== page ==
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As I feared, the answer is both! I was leaning slightly toward spring due to predator sightings and baby animals but now with your second post I'm back on the fence. You have a good point about trying to determine when exactly the seasons are for any given year.

A Nature/Wildlife section would be great. We often have discussions of Antarctica, Galapagos, and polar bears creep in on this board, so I think there's enough interest in this type of travel.

Polar bears are on my wish list too.
Patty is offline  
Feb 20th, 2006, 04:34 PM
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Actually I worked with an organization that I believe has now combined with the Teton Science School. It was Great Plains Wildlife Institute. What a great experience it was and plenty of regular sightseeing too. I gained a new found respect for radio tracking.

I cannot highly recommend spring over fall or vice versa and would gladly return either time.

Are the Fodor police looking at this? Maybe a wildlife sight would be good!
atravelynn is offline  
Feb 20th, 2006, 06:33 PM
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We also went to Yellowstone in the Fall (late Sept), and it was wonderful. Great colors, since even the grasses go yellow, orange and red. Fishing was excellent then, as well. Only problem was the usual spring or fall issues of weather - we had everything from short sleeves weather to light snow, and for most of our time there parts of the northern area of the park were closed. However, the road clearance is probably better now than when we were there, so closure might not be an issue. Truly this was one of the most beautiful places I've ever been, and with features that are not found elsewhere (even Rotorua didn't have the colors found in the pools and geysers at Yellowstone, although there was a similar odor of rotten eggs....)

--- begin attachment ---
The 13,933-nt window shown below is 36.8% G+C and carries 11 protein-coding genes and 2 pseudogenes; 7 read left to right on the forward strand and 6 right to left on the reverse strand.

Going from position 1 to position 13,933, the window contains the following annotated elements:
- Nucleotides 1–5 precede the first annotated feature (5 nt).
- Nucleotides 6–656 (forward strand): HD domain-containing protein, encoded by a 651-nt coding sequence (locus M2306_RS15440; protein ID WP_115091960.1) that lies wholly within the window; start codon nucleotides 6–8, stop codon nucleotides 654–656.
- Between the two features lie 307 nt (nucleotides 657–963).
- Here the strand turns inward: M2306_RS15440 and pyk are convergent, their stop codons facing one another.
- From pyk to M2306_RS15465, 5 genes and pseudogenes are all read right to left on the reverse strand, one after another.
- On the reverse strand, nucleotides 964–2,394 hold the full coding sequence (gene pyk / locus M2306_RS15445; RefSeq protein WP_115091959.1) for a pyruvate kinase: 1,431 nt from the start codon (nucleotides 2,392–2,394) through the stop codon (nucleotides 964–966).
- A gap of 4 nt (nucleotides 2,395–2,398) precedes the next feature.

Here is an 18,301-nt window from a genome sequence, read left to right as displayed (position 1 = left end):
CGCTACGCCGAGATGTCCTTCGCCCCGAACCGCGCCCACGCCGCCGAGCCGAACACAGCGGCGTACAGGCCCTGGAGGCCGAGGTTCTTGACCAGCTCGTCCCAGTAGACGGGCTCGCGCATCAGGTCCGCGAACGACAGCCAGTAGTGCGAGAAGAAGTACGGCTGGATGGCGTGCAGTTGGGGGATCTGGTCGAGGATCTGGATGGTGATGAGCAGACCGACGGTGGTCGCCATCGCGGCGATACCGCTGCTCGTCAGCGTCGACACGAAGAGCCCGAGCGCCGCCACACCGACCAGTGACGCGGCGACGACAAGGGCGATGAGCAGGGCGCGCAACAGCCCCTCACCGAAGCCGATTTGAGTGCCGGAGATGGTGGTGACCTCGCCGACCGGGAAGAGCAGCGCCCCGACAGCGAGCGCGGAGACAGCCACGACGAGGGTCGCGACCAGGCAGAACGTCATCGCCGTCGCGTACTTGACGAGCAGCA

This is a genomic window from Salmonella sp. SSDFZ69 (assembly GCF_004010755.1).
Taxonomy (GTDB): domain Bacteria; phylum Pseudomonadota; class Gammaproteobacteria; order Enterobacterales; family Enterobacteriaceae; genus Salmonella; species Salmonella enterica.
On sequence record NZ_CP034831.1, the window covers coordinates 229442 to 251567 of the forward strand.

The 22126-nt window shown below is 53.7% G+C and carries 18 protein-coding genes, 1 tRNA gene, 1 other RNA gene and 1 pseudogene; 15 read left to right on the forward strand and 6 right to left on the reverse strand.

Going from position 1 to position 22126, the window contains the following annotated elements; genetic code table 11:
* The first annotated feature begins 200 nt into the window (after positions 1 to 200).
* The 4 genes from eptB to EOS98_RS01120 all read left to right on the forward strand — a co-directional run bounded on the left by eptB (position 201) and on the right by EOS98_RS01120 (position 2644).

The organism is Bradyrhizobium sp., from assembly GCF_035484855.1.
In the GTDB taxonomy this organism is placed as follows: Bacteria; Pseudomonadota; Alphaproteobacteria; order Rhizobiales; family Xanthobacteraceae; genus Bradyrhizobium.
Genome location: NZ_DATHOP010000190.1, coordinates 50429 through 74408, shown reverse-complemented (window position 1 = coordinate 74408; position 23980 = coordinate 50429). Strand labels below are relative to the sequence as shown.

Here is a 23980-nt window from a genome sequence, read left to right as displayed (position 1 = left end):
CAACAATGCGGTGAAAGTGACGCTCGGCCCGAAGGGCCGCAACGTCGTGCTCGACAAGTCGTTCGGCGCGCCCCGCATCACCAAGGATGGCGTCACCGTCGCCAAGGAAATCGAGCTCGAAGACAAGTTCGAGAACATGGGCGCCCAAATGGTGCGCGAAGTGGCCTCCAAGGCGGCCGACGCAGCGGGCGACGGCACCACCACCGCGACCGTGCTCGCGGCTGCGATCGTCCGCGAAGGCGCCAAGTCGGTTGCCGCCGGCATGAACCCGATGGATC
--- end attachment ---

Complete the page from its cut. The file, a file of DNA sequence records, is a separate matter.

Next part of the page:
stamiya is offline  
Feb 21st, 2006, 08:17 AM
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Lynn: I went out for a day with the Great Plains Wildlife Institute as well quite a few years ago. They showed great local knowledge and we saw quite a bit in a day. I worked with them a little bit after that on a coyote broadcast/response survey protocol. No doubt radio tracking can be a lot of work, especially with nocturnal animals.

Stamiya: packing for Yellowstone is a chore because of that unpredictable weather. 40 degree changes in an hour can happen just about anytime of year. You are also dead on that there is no where else in the world like the Yellowstone area.
PredatorBiologist is offline  
Feb 21st, 2006, 08:52 AM
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I am really going to have to move Yellowstone up on my US travel list.

<<Only problem was the usual spring or fall issues of weather - we had everything from short sleeves weather to light snow..>>

Hey "short Sharon": Remind me to tell you all about Nebraska weather when we're sitting around the fire at Chiawa! ;-D
cooncat is offline  
Feb 21st, 2006, 07:16 PM
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Thanks, I have long wanted to visit Yellowstone in the Winter. I have onlyh visited in the Summer, and saw lots of wildlife (buffalo, elk and moose) but no predators. The main sites were very busy, but the backcountry was very quiet. I try to get to at least one new US national park each year (this year I'm leaning towards Mount Rushmore and the Badlands), but I really want to return to Yellowstone. As much as I love Africa and overseas travel, there is a lot to see in my home country, and sometimes I forget that.
thit_cho is offline  
Feb 21st, 2006, 10:56 PM
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thit_cho: Mount Rushmore and Badlands of S.D. are definitely worth a view along with Custer State Park and Wind Cave N.P. in same area. If you can squeeze it in I would see that area and then head up to Teddy Roosevelt N.P. in North Dakota which gives you badlands with out all the tourists in the S.D. area. Of course like Yellowstone there are lots of areas in the Black Hills and Badlands/Buffalo Gap Grasslands to escape people. I've been fortunate to do a lot of owl surveys in that area and it is beautiful.
PredatorBiologist is offline